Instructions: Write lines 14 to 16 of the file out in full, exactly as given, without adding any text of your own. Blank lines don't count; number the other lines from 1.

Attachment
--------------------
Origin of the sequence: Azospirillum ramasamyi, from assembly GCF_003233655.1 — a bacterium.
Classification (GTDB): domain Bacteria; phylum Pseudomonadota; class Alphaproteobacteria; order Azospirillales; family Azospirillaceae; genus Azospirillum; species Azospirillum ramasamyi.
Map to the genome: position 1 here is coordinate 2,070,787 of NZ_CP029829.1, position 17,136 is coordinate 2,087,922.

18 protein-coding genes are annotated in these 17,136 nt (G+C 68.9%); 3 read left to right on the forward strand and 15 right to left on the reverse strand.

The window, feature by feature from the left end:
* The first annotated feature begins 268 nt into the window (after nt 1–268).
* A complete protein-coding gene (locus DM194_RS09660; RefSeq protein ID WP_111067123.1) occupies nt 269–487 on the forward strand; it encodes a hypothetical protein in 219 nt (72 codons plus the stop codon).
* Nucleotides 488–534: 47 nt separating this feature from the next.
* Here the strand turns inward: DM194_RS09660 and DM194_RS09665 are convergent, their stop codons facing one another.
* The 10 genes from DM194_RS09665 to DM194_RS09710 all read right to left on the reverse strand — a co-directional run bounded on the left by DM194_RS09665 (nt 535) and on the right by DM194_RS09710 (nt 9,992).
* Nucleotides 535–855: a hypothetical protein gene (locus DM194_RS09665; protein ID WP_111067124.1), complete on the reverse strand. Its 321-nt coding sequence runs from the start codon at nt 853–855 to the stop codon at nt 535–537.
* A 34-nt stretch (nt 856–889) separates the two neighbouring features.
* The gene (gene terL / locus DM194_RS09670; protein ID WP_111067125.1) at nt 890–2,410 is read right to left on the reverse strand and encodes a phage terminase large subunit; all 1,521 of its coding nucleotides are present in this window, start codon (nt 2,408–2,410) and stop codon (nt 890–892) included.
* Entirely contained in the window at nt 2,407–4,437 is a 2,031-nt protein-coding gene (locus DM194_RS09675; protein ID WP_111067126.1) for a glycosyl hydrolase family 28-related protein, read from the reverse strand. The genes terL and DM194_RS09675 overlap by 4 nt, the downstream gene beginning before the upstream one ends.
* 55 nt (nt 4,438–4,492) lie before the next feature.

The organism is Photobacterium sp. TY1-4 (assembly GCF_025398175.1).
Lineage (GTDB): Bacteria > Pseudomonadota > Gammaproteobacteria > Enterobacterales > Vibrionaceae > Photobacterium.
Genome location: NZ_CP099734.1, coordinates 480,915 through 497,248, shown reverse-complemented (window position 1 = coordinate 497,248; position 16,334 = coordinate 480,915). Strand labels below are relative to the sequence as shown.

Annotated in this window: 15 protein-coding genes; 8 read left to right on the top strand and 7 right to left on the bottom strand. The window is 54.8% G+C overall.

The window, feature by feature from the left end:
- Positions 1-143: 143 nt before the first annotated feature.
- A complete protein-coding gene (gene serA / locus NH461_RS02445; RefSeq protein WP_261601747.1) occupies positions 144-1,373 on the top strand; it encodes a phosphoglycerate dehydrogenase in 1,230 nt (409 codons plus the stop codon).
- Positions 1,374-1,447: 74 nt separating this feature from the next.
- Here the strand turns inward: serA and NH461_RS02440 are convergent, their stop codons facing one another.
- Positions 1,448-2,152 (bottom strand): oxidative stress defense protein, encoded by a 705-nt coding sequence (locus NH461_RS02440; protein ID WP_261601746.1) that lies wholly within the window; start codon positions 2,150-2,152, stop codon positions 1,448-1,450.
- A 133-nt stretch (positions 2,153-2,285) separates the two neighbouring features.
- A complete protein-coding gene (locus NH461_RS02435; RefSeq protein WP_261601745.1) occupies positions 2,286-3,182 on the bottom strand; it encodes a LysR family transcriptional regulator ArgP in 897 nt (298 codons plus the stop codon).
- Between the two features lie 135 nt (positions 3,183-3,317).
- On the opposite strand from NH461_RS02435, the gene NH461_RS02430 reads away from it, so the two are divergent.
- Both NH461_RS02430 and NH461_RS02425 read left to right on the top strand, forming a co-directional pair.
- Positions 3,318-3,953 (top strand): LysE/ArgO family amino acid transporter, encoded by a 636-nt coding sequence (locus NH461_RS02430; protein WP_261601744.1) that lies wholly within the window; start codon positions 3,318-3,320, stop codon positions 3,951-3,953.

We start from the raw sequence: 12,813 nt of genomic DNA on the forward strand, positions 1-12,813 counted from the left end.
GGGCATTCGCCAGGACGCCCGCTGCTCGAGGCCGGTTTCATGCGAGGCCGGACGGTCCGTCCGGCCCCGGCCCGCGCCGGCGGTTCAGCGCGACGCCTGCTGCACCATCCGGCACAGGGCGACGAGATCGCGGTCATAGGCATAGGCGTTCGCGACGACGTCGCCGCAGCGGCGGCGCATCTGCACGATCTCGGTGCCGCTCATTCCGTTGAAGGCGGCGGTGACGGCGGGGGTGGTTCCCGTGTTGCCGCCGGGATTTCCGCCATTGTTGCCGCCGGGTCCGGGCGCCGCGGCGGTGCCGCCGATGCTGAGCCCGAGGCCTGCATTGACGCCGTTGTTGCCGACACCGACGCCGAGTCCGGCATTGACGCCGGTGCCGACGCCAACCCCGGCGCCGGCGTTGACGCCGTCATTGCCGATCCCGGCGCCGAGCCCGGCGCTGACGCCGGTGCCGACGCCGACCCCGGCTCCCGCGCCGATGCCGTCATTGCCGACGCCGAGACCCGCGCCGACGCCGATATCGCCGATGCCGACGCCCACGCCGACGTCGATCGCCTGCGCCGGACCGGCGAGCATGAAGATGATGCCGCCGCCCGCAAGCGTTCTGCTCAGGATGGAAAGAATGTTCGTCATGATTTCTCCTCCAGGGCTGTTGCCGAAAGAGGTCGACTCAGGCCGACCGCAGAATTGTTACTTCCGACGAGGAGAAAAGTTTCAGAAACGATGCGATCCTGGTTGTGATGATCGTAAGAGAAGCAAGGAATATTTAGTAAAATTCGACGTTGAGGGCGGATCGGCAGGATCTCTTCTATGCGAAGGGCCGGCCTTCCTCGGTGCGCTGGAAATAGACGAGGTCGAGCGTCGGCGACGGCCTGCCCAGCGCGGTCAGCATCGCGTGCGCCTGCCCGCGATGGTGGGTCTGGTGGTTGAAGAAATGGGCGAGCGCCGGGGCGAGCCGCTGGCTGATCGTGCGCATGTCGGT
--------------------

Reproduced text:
* Entirely contained in the window at nt 2,407–4,437 is a 2,031-nt protein-coding gene (locus DM194_RS09675; protein ID WP_111067126.1) for a glycosyl hydrolase family 28-related protein, read from the reverse strand. The genes terL and DM194_RS09675 overlap by 4 nt, the downstream gene beginning before the upstream one ends.
* 55 nt (nt 4,438–4,492) lie before the next feature.

The organism is Photobacterium sp. TY1-4 (assembly GCF_025398175.1).